A bill to legalize medical marijuana in Kansas took another step toward a House committee vote on Tuesday, with lawmakers introducing a round of amendments for the second day in a row.
The proposed revisions ranged from setting THC potency limits to removing prohibitions on certain methods of consuming cannabis. While it remains to be seen which, if any, the House Federal and State Affairs Committee will adopt, they offer a preview of the kind of debates to expect as lawmakers prepare to take action on the legislation later this week.
The bill, which was introduced last month in the panel, would establish a medical marijuana program for qualified patients. Members of the panel have already heard testimony from supporters and opponents, and so the next step is to formally consider proposed revisions.
Chairman John Barker (R) said during Monday’s initial hearing that the plan is to have members take most of the week to review the roughly 20 amendments that have been filed and then potentially vote on Thursday.
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As drafted, the bill lists 21 conditions that would qualify patients for the program, including chronic pain, HIV and post-traumatic stress disorder. Smoking and vaping products would be prohibited, however. It would also not provide for home growing.
Here’s a summary of the amendments that several lawmakers have proposed:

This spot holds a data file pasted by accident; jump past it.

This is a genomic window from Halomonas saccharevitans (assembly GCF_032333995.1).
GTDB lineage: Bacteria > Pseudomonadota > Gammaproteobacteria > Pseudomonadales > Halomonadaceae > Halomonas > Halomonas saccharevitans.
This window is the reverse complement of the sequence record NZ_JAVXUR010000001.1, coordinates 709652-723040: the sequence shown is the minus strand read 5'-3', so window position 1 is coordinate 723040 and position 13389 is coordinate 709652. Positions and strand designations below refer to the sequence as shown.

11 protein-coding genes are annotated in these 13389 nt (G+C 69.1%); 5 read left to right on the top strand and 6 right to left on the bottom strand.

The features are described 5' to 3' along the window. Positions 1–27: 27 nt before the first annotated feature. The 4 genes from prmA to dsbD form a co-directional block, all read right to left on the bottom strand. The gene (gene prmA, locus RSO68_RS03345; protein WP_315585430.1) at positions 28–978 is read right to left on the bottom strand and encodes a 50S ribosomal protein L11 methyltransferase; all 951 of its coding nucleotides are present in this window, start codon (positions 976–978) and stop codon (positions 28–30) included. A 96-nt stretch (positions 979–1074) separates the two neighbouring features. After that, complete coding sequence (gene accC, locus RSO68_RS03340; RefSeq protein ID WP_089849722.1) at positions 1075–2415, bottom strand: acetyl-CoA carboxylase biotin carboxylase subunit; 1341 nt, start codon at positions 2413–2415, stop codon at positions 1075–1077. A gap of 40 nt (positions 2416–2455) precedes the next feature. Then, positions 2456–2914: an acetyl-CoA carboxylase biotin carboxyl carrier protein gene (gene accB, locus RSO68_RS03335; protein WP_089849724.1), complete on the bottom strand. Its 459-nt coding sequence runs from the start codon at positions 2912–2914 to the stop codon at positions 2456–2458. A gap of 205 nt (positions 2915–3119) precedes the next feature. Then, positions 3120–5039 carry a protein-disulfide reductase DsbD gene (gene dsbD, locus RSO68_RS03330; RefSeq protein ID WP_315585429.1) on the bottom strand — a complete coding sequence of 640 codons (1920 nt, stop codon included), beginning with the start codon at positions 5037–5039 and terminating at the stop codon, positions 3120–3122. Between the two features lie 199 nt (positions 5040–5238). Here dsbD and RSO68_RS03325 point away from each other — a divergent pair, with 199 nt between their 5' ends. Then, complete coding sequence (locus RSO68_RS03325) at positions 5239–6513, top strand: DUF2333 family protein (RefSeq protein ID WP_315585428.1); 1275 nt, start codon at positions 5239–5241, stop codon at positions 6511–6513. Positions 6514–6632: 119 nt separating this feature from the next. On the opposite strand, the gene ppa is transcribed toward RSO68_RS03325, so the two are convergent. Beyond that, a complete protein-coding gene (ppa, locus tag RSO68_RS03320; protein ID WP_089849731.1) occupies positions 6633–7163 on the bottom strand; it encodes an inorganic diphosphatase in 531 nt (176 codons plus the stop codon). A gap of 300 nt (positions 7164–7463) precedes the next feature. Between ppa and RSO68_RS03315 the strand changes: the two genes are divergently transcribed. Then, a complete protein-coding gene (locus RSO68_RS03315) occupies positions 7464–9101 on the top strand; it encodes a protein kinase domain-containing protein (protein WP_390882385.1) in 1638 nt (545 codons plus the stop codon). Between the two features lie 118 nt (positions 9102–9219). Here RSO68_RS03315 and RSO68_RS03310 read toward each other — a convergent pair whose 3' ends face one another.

Rep. Blake Carpenter (R)
-Make changes to provisions concerning the establishment of a medical marijuana advisory board and the process of adding conditions that qualify patients for cannabis; revise advertising restrictions and licensing requirements for people with prior marijuana-related convictions.
-Change offense for violations of the cannabis law from a misdemeanor to a felony; allow counties to opt out of permitting dispensaries; reduce the amount of time a patient would need to have a relationship with their physician to get a recommendation; create a per-plant fee structure for cultivators; renames the state alcohol regulator to the Division of Alcohol and Marijuana Control; and allow patients to possess cannabis while traveling in the state.
Rep. Randy Garber (R)
-Expand the list of qualifying conditions; loosen restrictions on the vaping ban; remove a requirement to set aside a portion of licenses for minority-owned businesses while eliminating the licensing cap; give regulatory authority to the state Department of Alcoholic Beverage Control (ABC) instead of the Agriculture Department; enact protections for nurses who treat patients using medical cannabis; add testing provisions; remove a new crime for storing medical marijuana in places accessible to children; tighten residency requirements for business owners; and charge fees to cultivators based on plant counts instead of square footage.
Rep. John Eplee (R)
-Allow state Board of Healing Arts to adopt regulations for medical practitioners who want to issue recommendations.
-Let employers continue to enforce workplace drug testing and penalize workers over medical cannabis use.
-Permit physician designees to assist in medical cannabis recommendations, but not issue them; change to 30-day supply possession limit from 90 days; codify a normal physician-patient relationship and require a physical examination and review of existing medical records; create lab testing accreditations and inspections via ABC; allow regulators to require sample submission of product with no notices; and require dispensaries to appoint pharmacists as consultants.